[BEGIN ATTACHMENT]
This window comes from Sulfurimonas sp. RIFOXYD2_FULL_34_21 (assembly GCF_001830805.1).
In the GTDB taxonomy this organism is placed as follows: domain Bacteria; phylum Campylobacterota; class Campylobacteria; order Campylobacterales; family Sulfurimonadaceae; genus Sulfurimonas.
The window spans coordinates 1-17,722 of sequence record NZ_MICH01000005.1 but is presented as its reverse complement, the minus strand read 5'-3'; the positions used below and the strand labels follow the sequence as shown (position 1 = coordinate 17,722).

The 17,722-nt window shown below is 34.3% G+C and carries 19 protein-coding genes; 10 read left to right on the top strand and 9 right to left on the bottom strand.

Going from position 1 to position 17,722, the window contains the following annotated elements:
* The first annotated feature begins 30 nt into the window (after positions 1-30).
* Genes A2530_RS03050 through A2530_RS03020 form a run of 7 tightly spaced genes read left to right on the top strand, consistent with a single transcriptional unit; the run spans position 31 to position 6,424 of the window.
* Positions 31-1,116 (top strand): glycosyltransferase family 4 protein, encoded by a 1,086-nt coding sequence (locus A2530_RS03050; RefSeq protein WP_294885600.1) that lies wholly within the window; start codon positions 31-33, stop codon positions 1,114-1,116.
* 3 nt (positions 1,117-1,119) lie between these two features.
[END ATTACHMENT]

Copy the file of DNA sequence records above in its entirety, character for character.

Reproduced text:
This window comes from Sulfurimonas sp. RIFOXYD2_FULL_34_21 (assembly GCF_001830805.1).
In the GTDB taxonomy this organism is placed as follows: domain Bacteria; phylum Campylobacterota; class Campylobacteria; order Campylobacterales; family Sulfurimonadaceae; genus Sulfurimonas.
The window spans coordinates 1-17,722 of sequence record NZ_MICH01000005.1 but is presented as its reverse complement, the minus strand read 5'-3'; the positions used below and the strand labels follow the sequence as shown (position 1 = coordinate 17,722).

The 17,722-nt window shown below is 34.3% G+C and carries 19 protein-coding genes; 10 read left to right on the top strand and 9 right to left on the bottom strand.

Going from position 1 to position 17,722, the window contains the following annotated elements:
* The first annotated feature begins 30 nt into the window (after positions 1-30).
* Genes A2530_RS03050 through A2530_RS03020 form a run of 7 tightly spaced genes read left to right on the top strand, consistent with a single transcriptional unit; the run spans position 31 to position 6,424 of the window.
* Positions 31-1,116 (top strand): glycosyltransferase family 4 protein, encoded by a 1,086-nt coding sequence (locus A2530_RS03050; RefSeq protein WP_294885600.1) that lies wholly within the window; start codon positions 31-33, stop codon positions 1,114-1,116.
* 3 nt (positions 1,117-1,119) lie between these two features.